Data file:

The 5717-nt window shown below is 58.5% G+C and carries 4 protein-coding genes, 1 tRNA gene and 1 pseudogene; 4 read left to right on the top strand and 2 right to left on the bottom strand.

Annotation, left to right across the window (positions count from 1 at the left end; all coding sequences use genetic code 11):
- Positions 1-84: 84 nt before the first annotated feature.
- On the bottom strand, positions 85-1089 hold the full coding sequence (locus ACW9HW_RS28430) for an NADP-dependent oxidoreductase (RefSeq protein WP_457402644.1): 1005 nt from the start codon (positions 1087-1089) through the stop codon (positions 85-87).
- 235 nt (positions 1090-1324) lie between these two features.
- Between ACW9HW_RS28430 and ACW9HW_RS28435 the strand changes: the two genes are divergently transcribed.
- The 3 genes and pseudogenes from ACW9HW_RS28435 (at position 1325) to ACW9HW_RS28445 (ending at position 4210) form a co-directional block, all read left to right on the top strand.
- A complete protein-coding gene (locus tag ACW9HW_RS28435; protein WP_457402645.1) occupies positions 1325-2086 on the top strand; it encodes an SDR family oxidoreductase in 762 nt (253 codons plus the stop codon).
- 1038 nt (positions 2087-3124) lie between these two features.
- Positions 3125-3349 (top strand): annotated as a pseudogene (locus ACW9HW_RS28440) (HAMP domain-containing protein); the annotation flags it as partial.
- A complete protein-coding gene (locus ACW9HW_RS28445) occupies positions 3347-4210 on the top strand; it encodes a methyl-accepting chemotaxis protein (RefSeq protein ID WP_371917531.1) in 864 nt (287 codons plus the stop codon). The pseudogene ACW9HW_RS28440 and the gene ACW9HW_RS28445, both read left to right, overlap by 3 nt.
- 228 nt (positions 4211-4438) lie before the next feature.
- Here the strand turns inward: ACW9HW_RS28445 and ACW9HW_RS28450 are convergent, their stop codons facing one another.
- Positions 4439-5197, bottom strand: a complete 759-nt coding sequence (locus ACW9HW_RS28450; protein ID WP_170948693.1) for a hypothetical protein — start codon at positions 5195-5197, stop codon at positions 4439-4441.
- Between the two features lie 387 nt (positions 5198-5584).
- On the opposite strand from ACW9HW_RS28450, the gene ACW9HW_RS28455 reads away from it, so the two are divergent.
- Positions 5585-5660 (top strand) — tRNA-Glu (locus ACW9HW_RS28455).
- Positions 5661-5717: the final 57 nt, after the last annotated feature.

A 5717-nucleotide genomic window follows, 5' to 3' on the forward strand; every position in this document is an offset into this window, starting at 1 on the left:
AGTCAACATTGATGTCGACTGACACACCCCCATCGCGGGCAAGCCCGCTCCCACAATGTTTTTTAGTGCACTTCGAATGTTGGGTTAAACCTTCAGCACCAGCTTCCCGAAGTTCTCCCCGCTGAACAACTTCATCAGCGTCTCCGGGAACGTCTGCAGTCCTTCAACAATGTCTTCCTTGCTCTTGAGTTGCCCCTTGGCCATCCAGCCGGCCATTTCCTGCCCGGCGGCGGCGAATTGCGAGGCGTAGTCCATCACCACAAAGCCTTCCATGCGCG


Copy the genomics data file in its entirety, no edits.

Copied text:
The 5717-nt window shown below is 58.5% G+C and carries 4 protein-coding genes, 1 tRNA gene and 1 pseudogene; 4 read left to right on the top strand and 2 right to left on the bottom strand.

Annotation, left to right across the window (positions count from 1 at the left end; all coding sequences use genetic code 11):
- Positions 1-84: 84 nt before the first annotated feature.
- On the bottom strand, positions 85-1089 hold the full coding sequence (locus ACW9HW_RS28430) for an NADP-dependent oxidoreductase (RefSeq protein WP_457402644.1): 1005 nt from the start codon (positions 1087-1089) through the stop codon (positions 85-87).
- 235 nt (positions 1090-1324) lie between these two features.
- Between ACW9HW_RS28430 and ACW9HW_RS28435 the strand changes: the two genes are divergently transcribed.
- The 3 genes and pseudogenes from ACW9HW_RS28435 (at position 1325) to ACW9HW_RS28445 (ending at position 4210) form a co-directional block, all read left to right on the top strand.
- A complete protein-coding gene (locus tag ACW9HW_RS28435; protein WP_457402645.1) occupies positions 1325-2086 on the top strand; it encodes an SDR family oxidoreductase in 762 nt (253 codons plus the stop codon).
- 1038 nt (positions 2087-3124) lie between these two features.
- Positions 3125-3349 (top strand): annotated as a pseudogene (locus ACW9HW_RS28440) (HAMP domain-containing protein); the annotation flags it as partial.
- A complete protein-coding gene (locus ACW9HW_RS28445) occupies positions 3347-4210 on the top strand; it encodes a methyl-accepting chemotaxis protein (RefSeq protein ID WP_371917531.1) in 864 nt (287 codons plus the stop codon). The pseudogene ACW9HW_RS28440 and the gene ACW9HW_RS28445, both read left to right, overlap by 3 nt.
- 228 nt (positions 4211-4438) lie before the next feature.
- Here the strand turns inward: ACW9HW_RS28445 and ACW9HW_RS28450 are convergent, their stop codons facing one another.
- Positions 4439-5197, bottom strand: a complete 759-nt coding sequence (locus ACW9HW_RS28450; protein ID WP_170948693.1) for a hypothetical protein — start codon at positions 5195-5197, stop codon at positions 4439-4441.
- Between the two features lie 387 nt (positions 5198-5584).
- On the opposite strand from ACW9HW_RS28450, the gene ACW9HW_RS28455 reads away from it, so the two are divergent.
- Positions 5585-5660 (top strand) — tRNA-Glu (locus ACW9HW_RS28455).
- Positions 5661-5717: the final 57 nt, after the last annotated feature.

A 5717-nucleotide genomic window follows, 5' to 3' on the forward strand; every position in this document is an offset into this window, starting at 1 on the left:
AGTCAACATTGATGTCGACTGACACACCCCCATCGCGGGCAAGCCCGCTCCCACAATGTTTTTTAGTGCACTTCGAATGTTGGGTTAAACCTTCAGCACCAGCTTCCCGAAGTTCTCCCCGCTGAACAACTTCATCAGCGTCTCCGGGAACGTCTGCAGTCCTTCAACAATGTCTTCCTTGCTCTTGAGTTGCCCCTTGGCCATCCAGCCGGCCATTTCCTGCCCGGCGGCGGCGAATTGCGAGGCGTAGTCCATCACCACAAAGCCTTCCATGCGCG